Do you know about the Covid Corporate Financing Facility? Well, don’t beat yourself up if the answer’s ‘no’, very few do. You’ll find it scarcely reported in today’s papers. In fact, the Bank of England at first wanted no one to know about it – they sought to give out public money to corporations in complete secrecy, requiring participants to sign a confidentiality agreement. Thankfully, a campaign by Positive Money pressured them to reveal which UK companies are getting a bailout. The list makes for very interesting reading.
£300 million each goes to Brian Souters’ Stagecoach, outsourcing giant G4S, and Rolls-Royce, which just announced it was laying off 9000 workers, including 700 at its Renfrewshire plant. Easyjet, which announced it was cutting 30 per cent of its staff last week, gets £600 million. The Intercontinental Hotels Group, which only yesterday announced it was starting a redundancy package at its hotels in Glasgow and Edinburgh, also gets £600 million. You get the picture. The only strings which are tied to this cheap money is a request by the BoE to be restrained in paying dividends. It doesn’t matter if they are climate polluters or tax-haven users or have exposed their workers to harm during the pandemic, the BoE will bail them out if they are making a “material contribution” to the UK economy, just so long as they are also corporate giants.
So far, 152 companies have taken just over £16 billion from the scheme, with the BoE green-lighting £67.7 billion in total. The way it works is the BoE provides short-term liquidity based on the credit ratings of firms prior to 1 March, i.e. before the economy crashed. The money has to be paid back but attracts a minimal rate of interest, much smaller than these firms would get from commercial banks. CCFF is based not on a firm’s future prospects, but on how big it was before the crisis (you have to be ‘investment-grade’ to apply). That’s why the airliners, for example, have been first in line (£1.8 billion in bailout money combined): their prospects now look disastrous, but the CCFF stumps up cheap cash regardless. Indeed, the list of companies reads like a who’s who of carbon polluters: one in five of the firms to receive the bailout money so far are airlines, oil & gas or car manufacturers. So much for claims from Ministers’ that this would be a green economic recovery.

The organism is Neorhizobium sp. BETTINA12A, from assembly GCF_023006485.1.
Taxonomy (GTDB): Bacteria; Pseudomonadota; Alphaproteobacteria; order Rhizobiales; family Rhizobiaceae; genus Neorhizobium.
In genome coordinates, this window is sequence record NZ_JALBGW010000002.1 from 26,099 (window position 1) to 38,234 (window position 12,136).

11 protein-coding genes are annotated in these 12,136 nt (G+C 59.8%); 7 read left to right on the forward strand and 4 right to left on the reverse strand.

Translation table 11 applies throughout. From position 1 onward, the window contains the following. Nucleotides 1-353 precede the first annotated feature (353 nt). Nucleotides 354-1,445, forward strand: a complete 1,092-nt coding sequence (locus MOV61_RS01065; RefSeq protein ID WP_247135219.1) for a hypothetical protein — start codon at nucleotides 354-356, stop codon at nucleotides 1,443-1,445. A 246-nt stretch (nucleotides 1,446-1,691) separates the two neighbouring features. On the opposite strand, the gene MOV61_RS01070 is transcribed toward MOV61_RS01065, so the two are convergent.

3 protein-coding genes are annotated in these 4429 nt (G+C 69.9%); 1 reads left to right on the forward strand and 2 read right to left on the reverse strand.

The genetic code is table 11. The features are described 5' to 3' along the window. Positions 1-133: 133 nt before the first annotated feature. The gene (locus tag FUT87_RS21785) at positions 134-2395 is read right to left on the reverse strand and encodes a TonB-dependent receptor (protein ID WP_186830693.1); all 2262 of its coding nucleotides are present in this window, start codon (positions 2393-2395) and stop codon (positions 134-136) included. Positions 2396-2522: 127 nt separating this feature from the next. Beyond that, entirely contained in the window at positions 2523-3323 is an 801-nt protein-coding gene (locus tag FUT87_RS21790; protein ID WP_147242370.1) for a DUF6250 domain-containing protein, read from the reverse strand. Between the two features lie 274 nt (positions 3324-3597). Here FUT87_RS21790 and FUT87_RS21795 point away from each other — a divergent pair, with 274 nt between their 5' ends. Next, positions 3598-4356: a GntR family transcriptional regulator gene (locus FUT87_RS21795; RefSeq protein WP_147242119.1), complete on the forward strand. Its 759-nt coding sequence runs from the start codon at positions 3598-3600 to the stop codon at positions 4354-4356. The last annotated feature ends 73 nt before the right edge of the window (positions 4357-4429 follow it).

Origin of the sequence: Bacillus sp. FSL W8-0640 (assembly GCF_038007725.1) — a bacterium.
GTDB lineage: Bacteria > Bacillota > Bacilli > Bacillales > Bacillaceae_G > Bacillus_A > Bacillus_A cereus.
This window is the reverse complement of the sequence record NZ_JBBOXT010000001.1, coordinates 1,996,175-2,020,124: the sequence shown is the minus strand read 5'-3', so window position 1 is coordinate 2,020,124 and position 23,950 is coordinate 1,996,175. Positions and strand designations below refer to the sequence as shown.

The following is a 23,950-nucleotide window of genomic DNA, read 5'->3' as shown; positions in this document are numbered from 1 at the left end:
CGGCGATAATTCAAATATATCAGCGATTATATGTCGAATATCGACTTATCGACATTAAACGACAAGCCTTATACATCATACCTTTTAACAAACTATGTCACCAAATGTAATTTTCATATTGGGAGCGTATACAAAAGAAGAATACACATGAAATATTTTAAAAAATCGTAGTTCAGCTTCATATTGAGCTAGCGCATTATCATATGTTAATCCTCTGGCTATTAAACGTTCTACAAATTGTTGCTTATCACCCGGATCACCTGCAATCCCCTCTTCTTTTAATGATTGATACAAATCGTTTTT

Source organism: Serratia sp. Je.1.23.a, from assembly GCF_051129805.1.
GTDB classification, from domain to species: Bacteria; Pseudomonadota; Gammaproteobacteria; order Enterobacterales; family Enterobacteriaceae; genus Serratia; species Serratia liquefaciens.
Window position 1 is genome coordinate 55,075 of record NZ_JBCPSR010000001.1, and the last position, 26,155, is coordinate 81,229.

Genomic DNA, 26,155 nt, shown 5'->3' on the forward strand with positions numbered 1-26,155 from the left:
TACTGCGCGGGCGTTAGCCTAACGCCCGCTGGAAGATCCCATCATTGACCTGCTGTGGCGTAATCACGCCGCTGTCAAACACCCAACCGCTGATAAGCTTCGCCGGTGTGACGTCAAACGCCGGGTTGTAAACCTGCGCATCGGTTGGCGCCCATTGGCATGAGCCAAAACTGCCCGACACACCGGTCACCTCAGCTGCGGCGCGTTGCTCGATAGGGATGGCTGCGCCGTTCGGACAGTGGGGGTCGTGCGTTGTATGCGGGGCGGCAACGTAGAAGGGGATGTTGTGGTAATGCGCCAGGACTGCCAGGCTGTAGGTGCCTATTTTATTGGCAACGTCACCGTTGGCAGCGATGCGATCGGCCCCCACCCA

Not only is this money being dished out without social or ecological purpose, it provides a market advantage to company’s purely based on their size pre-crash. For football fans out there, Man Utd and Tottenham are the only clubs eligible for CCFF (Tottenham has taken this up, with a £175 million loan), so if you are a supporter of another team, tough luck – they’ll have to go to pay commercial rates if they need a loan. Meanwhile, five to ten clubs in the lower English leagues are on the verge of going under. This is not “free-market” capitalism – it is a corporate cartel.
Positive Money warns that many of these companies may be back for more before long as they burn through cash, with the BoE now having a direct stake in their survival. It is becoming absurd that this institution is ‘independent’ of government, i.e. of democratic accountability, when its influence on the UK economy is so massive and so skewed towards protecting the super-rich. Research on the impact of Quantitative Easing in the UK – another BoE corporate welfare scheme, which now totals £645 billion – shows it has had the effect of increasing wealth inequality.
The economy is rigged; Britain PLC wins even when they lose. And the role of the Bank of England in rigging the system is crucial.
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